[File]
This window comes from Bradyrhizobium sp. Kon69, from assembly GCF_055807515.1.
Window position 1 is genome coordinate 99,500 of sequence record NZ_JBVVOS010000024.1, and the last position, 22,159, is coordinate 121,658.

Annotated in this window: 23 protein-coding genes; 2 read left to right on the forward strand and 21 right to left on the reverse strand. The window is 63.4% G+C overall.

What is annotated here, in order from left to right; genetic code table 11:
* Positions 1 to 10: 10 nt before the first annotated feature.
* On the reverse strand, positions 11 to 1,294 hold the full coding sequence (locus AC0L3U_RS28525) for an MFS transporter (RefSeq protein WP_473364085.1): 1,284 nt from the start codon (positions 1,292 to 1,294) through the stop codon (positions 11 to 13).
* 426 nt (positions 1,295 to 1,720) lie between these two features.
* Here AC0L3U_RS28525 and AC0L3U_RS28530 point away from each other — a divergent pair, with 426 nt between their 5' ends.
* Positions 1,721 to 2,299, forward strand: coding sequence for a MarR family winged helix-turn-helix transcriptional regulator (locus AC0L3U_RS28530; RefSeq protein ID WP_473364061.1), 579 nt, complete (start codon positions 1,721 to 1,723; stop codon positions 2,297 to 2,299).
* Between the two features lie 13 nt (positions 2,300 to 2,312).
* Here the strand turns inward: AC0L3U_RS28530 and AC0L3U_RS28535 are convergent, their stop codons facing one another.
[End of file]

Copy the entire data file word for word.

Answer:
This window comes from Bradyrhizobium sp. Kon69, from assembly GCF_055807515.1.
Window position 1 is genome coordinate 99,500 of sequence record NZ_JBVVOS010000024.1, and the last position, 22,159, is coordinate 121,658.

Annotated in this window: 23 protein-coding genes; 2 read left to right on the forward strand and 21 right to left on the reverse strand. The window is 63.4% G+C overall.

What is annotated here, in order from left to right; genetic code table 11:
* Positions 1 to 10: 10 nt before the first annotated feature.
* On the reverse strand, positions 11 to 1,294 hold the full coding sequence (locus AC0L3U_RS28525) for an MFS transporter (RefSeq protein WP_473364085.1): 1,284 nt from the start codon (positions 1,292 to 1,294) through the stop codon (positions 11 to 13).
* 426 nt (positions 1,295 to 1,720) lie between these two features.
* Here AC0L3U_RS28525 and AC0L3U_RS28530 point away from each other — a divergent pair, with 426 nt between their 5' ends.
* Positions 1,721 to 2,299, forward strand: coding sequence for a MarR family winged helix-turn-helix transcriptional regulator (locus AC0L3U_RS28530; RefSeq protein ID WP_473364061.1), 579 nt, complete (start codon positions 1,721 to 1,723; stop codon positions 2,297 to 2,299).
* Between the two features lie 13 nt (positions 2,300 to 2,312).
* Here the strand turns inward: AC0L3U_RS28530 and AC0L3U_RS28535 are convergent, their stop codons facing one another.